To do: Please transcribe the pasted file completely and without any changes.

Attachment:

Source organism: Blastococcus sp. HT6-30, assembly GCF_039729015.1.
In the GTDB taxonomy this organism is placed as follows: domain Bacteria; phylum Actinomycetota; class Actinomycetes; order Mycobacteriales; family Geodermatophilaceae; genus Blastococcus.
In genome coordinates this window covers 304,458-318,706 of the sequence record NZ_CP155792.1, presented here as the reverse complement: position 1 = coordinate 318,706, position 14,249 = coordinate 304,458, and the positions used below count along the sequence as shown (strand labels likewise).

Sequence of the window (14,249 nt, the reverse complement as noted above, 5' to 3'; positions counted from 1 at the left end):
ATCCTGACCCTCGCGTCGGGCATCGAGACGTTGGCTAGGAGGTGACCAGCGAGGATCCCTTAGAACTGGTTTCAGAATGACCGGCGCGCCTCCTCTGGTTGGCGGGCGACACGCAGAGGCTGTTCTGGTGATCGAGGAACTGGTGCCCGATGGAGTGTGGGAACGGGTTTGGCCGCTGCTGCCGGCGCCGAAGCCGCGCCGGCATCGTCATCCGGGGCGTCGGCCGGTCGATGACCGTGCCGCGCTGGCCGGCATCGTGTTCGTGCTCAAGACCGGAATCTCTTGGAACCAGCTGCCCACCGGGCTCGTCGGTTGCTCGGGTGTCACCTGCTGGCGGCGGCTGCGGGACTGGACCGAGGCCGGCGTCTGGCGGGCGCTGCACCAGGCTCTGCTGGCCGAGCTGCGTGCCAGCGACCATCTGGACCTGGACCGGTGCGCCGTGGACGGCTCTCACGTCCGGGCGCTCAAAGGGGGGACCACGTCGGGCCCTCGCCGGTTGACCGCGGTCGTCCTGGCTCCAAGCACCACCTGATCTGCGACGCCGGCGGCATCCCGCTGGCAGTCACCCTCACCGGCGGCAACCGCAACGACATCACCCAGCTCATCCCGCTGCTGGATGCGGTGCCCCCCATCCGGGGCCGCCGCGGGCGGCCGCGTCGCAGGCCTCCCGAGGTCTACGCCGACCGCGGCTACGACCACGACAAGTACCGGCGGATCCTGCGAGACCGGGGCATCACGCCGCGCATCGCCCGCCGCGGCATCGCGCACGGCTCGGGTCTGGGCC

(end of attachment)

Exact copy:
Source organism: Blastococcus sp. HT6-30, assembly GCF_039729015.1.
In the GTDB taxonomy this organism is placed as follows: domain Bacteria; phylum Actinomycetota; class Actinomycetes; order Mycobacteriales; family Geodermatophilaceae; genus Blastococcus.
In genome coordinates this window covers 304,458-318,706 of the sequence record NZ_CP155792.1, presented here as the reverse complement: position 1 = coordinate 318,706, position 14,249 = coordinate 304,458, and the positions used below count along the sequence as shown (strand labels likewise).

Sequence of the window (14,249 nt, the reverse complement as noted above, 5' to 3'; positions counted from 1 at the left end):
ATCCTGACCCTCGCGTCGGGCATCGAGACGTTGGCTAGGAGGTGACCAGCGAGGATCCCTTAGAACTGGTTTCAGAATGACCGGCGCGCCTCCTCTGGTTGGCGGGCGACACGCAGAGGCTGTTCTGGTGATCGAGGAACTGGTGCCCGATGGAGTGTGGGAACGGGTTTGGCCGCTGCTGCCGGCGCCGAAGCCGCGCCGGCATCGTCATCCGGGGCGTCGGCCGGTCGATGACCGTGCCGCGCTGGCCGGCATCGTGTTCGTGCTCAAGACCGGAATCTCTTGGAACCAGCTGCCCACCGGGCTCGTCGGTTGCTCGGGTGTCACCTGCTGGCGGCGGCTGCGGGACTGGACCGAGGCCGGCGTCTGGCGGGCGCTGCACCAGGCTCTGCTGGCCGAGCTGCGTGCCAGCGACCATCTGGACCTGGACCGGTGCGCCGTGGACGGCTCTCACGTCCGGGCGCTCAAAGGGGGGACCACGTCGGGCCCTCGCCGGTTGACCGCGGTCGTCCTGGCTCCAAGCACCACCTGATCTGCGACGCCGGCGGCATCCCGCTGGCAGTCACCCTCACCGGCGGCAACCGCAACGACATCACCCAGCTCATCCCGCTGCTGGATGCGGTGCCCCCCATCCGGGGCCGCCGCGGGCGGCCGCGTCGCAGGCCTCCCGAGGTCTACGCCGACCGCGGCTACGACCACGACAAGTACCGGCGGATCCTGCGAGACCGGGGCATCACGCCGCGCATCGCCCGCCGCGGCATCGCGCACGGCTCGGGTCTGGGCC